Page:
What factors affect rolling resistance?

Rolling resistance depends on the type of road, the condition, and the structure and performance of the tire.

(1) Impact of road type and condition. The rolling resistance coefficient of the tire depends on the road surface condition, which is 0.014~0.015 on the asphalt road and 0.3~0.4 on the soft soil road. On flat high-quality roads, the energy consumed to overcome road surface deformation and tread and road surface friction accounts for only 10% to 15% of the total energy consumed. On soft soil roads, energy is mainly consumed in the deformation of the soil. When the tire load and the wheel torque increase, the radial deformation and circumferential deformation of the tire increase, and the rolling resistance also increases, especially for the circumferential deformation.

(2) The influence of the structure and performance of the tire. From the tire structural parameters, the rolling resistance, that is, the rolling loss, mainly includes the tire type, tread structure and flattening ratio. The tread structure parameters of the tire also have a great influence on the rolling loss, such as reducing the thickness of the tread, especially the thickness of the shoulders, reducing the tread depth, the groove depth and reducing the dispersion of the blocks. Reduce the rolling loss of the tire. Tests have shown that for every 1 mm reduction in tread rubber thickness, the rolling loss is reduced by 1%; when the shoulder thickness is reduced from 14 mm to 10 mm, the rolling loss of the tire is reduced by 7%.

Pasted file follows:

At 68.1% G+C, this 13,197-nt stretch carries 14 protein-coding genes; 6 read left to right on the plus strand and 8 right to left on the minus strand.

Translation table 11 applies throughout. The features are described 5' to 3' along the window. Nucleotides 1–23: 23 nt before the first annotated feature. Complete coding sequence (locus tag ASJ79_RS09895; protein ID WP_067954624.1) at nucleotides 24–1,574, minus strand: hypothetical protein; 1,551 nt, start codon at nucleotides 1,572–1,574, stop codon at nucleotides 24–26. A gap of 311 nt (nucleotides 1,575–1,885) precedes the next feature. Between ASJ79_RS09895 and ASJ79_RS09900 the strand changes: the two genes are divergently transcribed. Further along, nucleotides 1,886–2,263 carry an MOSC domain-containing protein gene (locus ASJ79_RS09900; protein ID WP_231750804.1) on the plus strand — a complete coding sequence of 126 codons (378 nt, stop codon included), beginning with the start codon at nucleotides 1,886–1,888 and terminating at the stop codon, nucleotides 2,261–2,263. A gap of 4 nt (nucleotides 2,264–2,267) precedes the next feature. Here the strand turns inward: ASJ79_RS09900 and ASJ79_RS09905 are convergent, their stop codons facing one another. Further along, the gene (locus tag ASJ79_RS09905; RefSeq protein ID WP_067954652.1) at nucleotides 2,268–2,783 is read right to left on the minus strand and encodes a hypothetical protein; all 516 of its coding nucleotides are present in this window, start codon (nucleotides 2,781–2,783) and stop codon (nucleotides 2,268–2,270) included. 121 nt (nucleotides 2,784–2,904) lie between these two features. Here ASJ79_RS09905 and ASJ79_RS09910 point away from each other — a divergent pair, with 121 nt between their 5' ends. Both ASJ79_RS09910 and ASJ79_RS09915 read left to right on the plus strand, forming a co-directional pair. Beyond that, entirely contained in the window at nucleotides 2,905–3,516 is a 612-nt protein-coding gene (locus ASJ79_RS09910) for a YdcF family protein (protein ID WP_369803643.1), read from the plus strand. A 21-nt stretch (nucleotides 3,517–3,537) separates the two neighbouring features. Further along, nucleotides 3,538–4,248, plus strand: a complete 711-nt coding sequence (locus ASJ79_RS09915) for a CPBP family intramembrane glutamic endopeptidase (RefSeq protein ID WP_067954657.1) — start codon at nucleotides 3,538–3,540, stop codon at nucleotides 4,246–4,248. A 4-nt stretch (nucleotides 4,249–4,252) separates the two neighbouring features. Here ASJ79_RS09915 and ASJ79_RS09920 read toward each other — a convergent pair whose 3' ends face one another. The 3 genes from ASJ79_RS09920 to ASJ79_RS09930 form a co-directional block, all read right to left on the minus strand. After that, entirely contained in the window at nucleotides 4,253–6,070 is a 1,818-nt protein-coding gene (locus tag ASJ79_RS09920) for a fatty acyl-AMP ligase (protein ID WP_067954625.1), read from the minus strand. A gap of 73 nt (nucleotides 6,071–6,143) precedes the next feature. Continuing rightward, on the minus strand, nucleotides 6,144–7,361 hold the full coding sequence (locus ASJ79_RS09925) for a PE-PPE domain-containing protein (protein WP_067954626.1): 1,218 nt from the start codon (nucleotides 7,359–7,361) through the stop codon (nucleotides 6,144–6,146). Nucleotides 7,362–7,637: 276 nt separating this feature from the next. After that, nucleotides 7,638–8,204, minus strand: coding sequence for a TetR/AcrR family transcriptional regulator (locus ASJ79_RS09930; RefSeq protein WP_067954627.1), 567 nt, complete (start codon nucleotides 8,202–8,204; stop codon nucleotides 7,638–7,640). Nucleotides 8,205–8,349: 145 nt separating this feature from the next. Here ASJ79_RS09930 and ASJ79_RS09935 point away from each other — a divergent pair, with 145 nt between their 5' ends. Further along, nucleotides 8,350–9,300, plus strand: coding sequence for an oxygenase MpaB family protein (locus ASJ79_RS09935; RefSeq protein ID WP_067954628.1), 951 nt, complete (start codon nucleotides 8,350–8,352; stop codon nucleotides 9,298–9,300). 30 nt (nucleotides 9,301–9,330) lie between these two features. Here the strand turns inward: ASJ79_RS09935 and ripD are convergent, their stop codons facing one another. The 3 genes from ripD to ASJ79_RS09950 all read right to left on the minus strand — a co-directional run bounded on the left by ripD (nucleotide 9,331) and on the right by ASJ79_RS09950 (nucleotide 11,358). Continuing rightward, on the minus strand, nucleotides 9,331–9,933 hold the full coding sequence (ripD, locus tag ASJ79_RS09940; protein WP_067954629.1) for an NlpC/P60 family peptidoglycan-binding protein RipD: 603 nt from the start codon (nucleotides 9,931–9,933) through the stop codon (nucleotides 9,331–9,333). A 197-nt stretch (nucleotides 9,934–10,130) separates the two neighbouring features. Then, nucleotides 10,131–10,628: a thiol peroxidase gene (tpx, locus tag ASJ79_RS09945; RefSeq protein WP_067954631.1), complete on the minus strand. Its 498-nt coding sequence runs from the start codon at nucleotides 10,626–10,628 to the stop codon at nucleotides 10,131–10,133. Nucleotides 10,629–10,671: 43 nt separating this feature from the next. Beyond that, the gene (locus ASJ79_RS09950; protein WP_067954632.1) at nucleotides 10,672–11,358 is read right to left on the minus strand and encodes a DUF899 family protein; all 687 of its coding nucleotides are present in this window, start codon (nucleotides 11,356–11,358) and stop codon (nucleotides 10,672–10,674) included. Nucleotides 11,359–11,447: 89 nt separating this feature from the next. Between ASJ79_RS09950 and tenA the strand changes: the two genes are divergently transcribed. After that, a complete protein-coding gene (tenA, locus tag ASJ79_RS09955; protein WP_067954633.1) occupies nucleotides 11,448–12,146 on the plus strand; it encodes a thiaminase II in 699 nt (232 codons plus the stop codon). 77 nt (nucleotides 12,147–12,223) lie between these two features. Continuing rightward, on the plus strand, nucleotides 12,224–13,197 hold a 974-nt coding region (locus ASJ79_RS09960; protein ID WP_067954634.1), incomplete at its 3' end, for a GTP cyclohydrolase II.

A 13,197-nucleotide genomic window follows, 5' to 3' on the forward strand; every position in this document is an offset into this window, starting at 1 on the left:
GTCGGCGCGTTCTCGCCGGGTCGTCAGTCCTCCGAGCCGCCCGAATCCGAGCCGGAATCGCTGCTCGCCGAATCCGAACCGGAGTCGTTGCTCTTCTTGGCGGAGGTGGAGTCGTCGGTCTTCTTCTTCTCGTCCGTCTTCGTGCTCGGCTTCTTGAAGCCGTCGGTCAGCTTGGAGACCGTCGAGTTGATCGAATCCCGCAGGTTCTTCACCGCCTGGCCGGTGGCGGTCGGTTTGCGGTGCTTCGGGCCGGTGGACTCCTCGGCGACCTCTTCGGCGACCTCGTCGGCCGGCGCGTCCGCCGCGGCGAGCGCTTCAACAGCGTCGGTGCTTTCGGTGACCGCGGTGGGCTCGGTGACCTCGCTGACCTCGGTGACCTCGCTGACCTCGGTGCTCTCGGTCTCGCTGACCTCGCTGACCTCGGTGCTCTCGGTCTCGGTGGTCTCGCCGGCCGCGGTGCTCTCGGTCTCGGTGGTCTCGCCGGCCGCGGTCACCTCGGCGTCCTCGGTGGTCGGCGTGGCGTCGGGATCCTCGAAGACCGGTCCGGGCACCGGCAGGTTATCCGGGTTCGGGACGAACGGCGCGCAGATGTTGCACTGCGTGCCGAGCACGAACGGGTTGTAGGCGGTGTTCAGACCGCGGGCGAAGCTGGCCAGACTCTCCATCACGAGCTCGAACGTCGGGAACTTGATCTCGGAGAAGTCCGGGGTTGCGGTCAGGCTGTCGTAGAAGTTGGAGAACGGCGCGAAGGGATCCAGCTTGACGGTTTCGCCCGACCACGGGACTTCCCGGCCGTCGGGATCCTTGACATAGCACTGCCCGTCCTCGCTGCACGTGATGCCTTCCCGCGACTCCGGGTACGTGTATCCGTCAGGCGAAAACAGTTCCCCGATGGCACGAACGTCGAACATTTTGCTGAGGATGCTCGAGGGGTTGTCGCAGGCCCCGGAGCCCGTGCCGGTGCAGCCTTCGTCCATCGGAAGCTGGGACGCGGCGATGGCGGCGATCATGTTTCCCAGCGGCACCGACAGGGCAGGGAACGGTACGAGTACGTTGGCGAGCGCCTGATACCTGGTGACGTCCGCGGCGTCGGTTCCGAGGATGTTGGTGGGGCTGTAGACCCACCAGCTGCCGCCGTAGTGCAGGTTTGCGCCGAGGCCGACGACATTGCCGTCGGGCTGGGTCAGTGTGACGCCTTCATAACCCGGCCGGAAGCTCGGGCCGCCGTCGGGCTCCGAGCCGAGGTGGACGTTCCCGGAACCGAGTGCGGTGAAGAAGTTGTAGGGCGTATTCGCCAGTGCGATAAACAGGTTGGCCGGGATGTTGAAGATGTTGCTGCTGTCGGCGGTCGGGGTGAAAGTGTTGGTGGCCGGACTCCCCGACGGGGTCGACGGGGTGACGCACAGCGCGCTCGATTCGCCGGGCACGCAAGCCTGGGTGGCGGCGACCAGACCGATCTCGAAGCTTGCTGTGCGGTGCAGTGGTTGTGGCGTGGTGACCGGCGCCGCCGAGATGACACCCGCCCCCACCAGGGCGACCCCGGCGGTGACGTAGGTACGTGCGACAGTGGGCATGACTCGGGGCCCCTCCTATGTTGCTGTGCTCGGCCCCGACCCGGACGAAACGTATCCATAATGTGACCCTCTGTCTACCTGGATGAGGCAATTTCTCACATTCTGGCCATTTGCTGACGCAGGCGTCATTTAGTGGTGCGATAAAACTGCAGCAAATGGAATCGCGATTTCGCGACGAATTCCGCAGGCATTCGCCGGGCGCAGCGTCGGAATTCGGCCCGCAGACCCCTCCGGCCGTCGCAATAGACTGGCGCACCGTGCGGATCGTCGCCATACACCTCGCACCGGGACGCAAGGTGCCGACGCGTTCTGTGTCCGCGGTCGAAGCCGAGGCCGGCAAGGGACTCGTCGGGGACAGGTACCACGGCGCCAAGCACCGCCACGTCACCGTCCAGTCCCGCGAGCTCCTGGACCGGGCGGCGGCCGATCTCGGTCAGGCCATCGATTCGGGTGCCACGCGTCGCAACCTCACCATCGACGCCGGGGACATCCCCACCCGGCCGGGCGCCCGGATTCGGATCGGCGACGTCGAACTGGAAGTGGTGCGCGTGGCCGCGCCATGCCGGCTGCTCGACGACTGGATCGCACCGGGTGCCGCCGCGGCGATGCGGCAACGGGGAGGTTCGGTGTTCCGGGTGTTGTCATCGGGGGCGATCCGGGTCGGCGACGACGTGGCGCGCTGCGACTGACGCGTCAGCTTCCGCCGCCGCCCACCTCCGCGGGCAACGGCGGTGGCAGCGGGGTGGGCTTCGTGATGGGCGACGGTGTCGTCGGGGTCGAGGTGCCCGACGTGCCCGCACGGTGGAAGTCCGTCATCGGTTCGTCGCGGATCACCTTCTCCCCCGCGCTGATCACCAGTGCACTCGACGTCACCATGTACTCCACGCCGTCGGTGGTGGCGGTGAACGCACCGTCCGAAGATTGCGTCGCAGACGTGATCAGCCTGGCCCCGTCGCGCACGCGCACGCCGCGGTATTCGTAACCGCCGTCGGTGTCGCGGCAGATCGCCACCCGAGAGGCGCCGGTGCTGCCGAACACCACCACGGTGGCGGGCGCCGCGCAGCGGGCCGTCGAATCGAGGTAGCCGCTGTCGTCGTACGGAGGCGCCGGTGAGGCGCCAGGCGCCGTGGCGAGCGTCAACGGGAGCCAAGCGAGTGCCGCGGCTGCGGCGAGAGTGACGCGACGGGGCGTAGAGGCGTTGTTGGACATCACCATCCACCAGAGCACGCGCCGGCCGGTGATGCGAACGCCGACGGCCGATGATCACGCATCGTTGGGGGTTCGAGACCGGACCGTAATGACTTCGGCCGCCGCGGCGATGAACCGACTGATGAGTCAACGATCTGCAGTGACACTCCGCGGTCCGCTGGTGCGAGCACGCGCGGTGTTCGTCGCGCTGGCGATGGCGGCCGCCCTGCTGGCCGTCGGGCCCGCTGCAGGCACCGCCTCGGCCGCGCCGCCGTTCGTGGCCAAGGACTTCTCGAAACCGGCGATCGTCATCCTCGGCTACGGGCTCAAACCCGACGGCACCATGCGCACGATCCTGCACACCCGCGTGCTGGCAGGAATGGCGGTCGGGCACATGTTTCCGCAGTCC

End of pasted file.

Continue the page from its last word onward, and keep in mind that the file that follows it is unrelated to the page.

What is rolling resistance?

Rolling resistance is one of the important properties of a tire, which affects the kinetic energy consumption of the vehicle and the life of the tire itself. Reducing the rolling resistance can improve the sporting performance of the vehicle, and at the same time, it can extend the running life of the tire due to the reduction of deformation energy and heat generation. The rolling resistance can be identified by the rolling resistance coefficient or by the work required to overcome the rolling resistance for each revolution of the wheel. Rolling resistance is consumed by tire deformation, road surface deformation, and tire-to-road attachment. Therefore, the rolling resistance depends on the type of road, the condition, and the structure and performance of the tire.

Rolling resistance is the energy lost when the tire rolls. The main cause of energy loss is the constant deformation of the tire.

Of course, every bicycle tire should roll as easily as possible. Compared to cars, cyclists have only (very limited) physical strength and he wants to apply them as efficiently as possible.

In addition to rolling resistance, other resistances must be overcome when riding a bicycle:

As the speed increases, the air resistance rises in a square ratio. Air resistance has become a major resistance at an approximate speed of 20 km/h on the ground.

Acceleration energy is also consumed. For example, when the mass has to be rotated, the weight of the wheel is very important.

The main resistance to overcome when going uphill is the gradient resistance (slope resistance).

In addition to this, the chain and other rotating parts have other frictional resistance. However, in a well-served bicycle, these represent a small fraction of the total resistance.

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